The following update was provided by Maryknoll Fr. Dan McLaughlin and was published in the November-December 2012 NewsNotes.
On October 28, residents of São Paulo, Brazil’s largest city and its financial capital, elected Fernando Haddad of the Workers Party as mayor.
Brazilian political campaigns, much like their counterparts in the U.S., can be very negative and weak on specific policy suggestions. However, this year, a small group from the Archdiocese of São Paulo decided that the candidates for mayor should better understand the issues and problems that affect many of the city’s poorest, most marginalized residents.
Fr. Dan McLaughlin lives and works in the northern Brasilandia area of São Paulo, a peripheral, poor area where 812,000 of the city’s 11 million residents live. Here the archdiocese has a number of social committees, including the 12-member Faith and Politics Pastoral group that meets monthly.
In mid-2011, the Pastoral’s members began to reflect on the upcoming mayoral election, and decided to invite the candidates for a debate which would take place in August 2012. The group began a process to name the concerns of the people of this sector of the city. After many months of discussion, meetings and research, the Faith and Politics Pastoral, in union with different movements and stakeholder groups, agreed on the following major issues: health, education, environment, violence, housing, and public transportation.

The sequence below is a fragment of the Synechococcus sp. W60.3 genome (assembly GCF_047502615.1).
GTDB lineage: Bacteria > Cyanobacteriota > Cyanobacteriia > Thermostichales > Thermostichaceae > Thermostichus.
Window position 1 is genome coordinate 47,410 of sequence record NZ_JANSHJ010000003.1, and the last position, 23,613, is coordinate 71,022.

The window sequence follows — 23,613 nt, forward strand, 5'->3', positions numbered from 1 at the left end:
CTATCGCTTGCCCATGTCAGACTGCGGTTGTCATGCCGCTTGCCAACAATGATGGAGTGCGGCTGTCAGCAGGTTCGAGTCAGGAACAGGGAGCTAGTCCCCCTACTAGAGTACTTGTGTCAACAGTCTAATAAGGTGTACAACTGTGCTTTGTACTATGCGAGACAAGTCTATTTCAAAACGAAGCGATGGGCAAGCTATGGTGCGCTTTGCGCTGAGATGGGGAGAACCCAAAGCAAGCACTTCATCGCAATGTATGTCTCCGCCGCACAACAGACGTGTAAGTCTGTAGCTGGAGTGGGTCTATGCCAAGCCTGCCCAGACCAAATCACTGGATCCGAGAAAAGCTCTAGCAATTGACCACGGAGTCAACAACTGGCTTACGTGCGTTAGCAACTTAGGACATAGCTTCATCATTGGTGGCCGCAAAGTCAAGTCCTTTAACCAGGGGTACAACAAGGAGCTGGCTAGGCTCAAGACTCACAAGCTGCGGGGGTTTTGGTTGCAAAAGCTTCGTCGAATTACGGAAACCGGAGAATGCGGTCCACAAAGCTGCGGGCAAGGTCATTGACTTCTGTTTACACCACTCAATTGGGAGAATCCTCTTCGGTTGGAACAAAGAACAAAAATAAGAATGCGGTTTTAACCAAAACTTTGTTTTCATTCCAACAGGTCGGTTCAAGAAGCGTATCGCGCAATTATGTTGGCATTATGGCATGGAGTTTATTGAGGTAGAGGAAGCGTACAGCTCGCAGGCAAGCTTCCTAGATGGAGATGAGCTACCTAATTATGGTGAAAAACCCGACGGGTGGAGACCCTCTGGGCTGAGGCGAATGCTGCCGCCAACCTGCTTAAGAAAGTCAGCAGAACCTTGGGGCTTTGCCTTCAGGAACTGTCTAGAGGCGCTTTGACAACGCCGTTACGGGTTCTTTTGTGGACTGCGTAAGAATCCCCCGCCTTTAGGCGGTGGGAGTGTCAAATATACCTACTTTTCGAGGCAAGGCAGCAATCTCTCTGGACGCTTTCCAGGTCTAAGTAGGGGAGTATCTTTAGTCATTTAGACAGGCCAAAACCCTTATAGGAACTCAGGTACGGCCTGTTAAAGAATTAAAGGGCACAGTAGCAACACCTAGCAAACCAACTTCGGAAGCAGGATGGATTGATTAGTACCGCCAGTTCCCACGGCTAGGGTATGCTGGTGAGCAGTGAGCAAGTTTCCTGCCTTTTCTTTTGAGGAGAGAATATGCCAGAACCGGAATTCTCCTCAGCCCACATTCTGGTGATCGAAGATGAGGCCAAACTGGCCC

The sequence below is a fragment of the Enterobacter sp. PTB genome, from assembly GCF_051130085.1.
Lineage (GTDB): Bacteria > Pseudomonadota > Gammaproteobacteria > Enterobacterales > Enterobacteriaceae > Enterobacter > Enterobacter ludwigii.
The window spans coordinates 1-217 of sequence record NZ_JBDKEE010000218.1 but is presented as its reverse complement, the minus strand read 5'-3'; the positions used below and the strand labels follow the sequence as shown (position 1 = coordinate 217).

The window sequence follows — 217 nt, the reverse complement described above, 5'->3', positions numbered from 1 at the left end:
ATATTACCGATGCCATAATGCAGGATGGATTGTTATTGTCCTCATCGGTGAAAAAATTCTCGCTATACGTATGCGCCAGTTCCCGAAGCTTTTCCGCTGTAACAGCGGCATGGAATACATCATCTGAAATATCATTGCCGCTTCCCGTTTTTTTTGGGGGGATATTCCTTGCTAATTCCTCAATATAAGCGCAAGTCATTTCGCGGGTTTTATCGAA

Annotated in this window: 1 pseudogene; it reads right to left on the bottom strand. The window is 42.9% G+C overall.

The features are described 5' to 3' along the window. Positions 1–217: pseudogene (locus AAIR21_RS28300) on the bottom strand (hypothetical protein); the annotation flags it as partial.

A written invitation was sent to the 12 candidates for mayor, signed by the auxiliary bishop of the region of Brasilandia, along with the signatures of the coordinators of the social pastorals, the Base Christian Communities and the Faith and Politics Pastoral. Six candidates accepted the invitation to the debate; Haddad excused himself and sent a representative in his place; and five did not respond.
A PowerPoint presentation on the reality of Brasilandia was sent, along with the proposals on the six topics of concern, to the candidates. On August 11, more than 300 people attended the event. The success of the debate gives hope that the community will continue to actively engage in the political process, and that politicians will remember that they represent all residents of their regions/cities.
Photo of Brasilandia from BLOG DO PT FÓ/BRASILÂNDIA.